Leukemia is cancer of the blood. The condition is characterized an overabundance of abnormal cells reach extremely high levels in the bone marrow (where blood cells are formed), lymphatic system, and blood stream. The excess white blood cells interfere with the functions of vital organs, eventually preventing the body from creating healthy platelets and red and white blood cells. The consequences of this lack of healthy cells are many: without healthy white blood cells, the body is unable to fight off infections; without platelets, blood does not clot properly; and without red blood cells, the necessary amount of oxygen is not carried to the body’s organs.

Although leukemia is the most common form of childhood cancer, it also affects adults. The condition does occur more often in men than women. Risk factors for leukemia include a family history of leukemia, smoking, and prolonged contact with industrial carcinogens.

Signs and Symptoms

In its early stages, leukemia often produces no symptoms. When it reaches later stages, the most common symptoms are:

  • Anemia (symptoms include fatigue and pallor)
  • Increased susceptibility to illness and infections
  • Bruising or bleeding easily
  • Swollen lymph nodes
  • Appetite and weight loss
  • Headaches
  • Pressure under the lower left ribs from enlargement of the spleen

Conventional Medical Treatment

If you notice any symptoms of leukemia, see your physician immediately. To diagnose the condition, your physician performs a blood count to determine the levels of white blood cells. If leukemia is suspected, a bone marrow biopsy may be necessary.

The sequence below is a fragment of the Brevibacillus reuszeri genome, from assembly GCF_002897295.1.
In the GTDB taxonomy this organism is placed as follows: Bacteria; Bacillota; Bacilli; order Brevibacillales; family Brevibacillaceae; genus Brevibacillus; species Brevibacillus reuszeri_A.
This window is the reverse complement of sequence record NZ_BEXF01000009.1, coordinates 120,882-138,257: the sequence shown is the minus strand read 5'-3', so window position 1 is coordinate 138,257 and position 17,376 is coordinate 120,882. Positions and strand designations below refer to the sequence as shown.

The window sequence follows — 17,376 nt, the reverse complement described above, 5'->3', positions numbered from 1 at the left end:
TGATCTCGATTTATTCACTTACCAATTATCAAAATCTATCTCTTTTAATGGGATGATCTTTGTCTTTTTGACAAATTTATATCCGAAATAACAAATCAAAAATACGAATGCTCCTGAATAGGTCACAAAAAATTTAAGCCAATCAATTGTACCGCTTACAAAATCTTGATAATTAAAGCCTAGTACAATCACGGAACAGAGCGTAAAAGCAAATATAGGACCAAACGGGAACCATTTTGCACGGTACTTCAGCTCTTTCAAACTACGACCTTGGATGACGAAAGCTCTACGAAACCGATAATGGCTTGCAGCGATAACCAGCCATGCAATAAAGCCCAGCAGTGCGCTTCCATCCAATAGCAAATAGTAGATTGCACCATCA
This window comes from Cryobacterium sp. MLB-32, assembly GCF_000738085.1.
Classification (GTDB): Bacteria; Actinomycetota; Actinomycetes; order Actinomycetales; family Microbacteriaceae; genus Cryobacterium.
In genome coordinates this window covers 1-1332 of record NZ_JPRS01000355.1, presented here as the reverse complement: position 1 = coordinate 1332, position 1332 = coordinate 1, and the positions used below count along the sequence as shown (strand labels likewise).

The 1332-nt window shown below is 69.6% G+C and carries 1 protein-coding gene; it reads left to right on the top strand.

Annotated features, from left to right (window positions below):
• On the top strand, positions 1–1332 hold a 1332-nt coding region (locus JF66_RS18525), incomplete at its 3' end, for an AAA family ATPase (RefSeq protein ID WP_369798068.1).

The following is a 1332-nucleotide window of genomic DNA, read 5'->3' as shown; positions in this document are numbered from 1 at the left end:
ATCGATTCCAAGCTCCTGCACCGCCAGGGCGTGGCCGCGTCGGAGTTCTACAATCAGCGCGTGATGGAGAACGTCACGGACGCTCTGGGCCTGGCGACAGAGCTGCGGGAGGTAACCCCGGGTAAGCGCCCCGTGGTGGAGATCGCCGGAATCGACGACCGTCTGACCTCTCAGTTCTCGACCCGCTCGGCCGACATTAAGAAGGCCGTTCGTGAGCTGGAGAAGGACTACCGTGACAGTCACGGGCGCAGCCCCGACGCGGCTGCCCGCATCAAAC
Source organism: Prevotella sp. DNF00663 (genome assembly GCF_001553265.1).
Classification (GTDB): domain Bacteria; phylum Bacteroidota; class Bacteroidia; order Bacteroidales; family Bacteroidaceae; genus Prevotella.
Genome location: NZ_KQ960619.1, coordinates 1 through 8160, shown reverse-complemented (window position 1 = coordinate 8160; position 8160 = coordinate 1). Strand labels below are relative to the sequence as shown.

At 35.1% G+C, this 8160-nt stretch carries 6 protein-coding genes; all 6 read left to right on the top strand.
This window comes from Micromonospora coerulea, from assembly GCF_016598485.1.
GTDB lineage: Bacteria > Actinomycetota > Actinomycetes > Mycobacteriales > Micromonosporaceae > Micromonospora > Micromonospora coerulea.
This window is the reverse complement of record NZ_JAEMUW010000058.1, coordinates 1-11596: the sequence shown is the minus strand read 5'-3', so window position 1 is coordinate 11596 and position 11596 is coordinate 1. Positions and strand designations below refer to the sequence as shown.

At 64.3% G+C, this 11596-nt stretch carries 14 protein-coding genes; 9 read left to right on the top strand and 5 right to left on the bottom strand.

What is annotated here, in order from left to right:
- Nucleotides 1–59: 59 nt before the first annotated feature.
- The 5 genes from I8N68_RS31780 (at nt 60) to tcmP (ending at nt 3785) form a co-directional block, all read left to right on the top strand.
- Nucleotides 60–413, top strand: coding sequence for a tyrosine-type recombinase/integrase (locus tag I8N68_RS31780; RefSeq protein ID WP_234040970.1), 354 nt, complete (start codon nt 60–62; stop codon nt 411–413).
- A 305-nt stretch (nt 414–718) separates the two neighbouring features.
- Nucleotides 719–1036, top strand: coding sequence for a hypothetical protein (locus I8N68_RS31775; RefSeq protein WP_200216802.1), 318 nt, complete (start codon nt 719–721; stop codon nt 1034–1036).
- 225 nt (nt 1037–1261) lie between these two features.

Treatment depends on the serverity condition. In many cases, chemotherapy or radiation therapy can cause the leukemia to go into remissian, causing blood cell levels to return to normal. (See “Conventional Medical Treatment” in the “Bladder Cancer” entry for more information on radiation and chemotherapy.) If the patient has extremely low levels of healthy cells, blood transfusion is sometimes necessary. Very serious cases of leukemia often require bone marrow transplants, during which diseased bone marrow is removed and replaced by healthy donor bone marrow. A combination of chemotherapeutic drugs may also be administered.

Complementary and Alternative Treatments

Traditional Chinese Medicine

Acupuncture There is some controversy about using acupuncture on people with leukemia, because it does improve blood flow and increase the number of white blood cells produced, Which may actually spread the disse (which is characterized by an overabundance of white blood cells). Therefore, leukemia patients would be wise to consult their health care provider before undergoing acupuncture.

VN:F [1.9.22_1171]
Rating: 0.0/10 (0 votes cast)
VN:F [1.9.22_1171]
Rating: 0 (from 0 votes)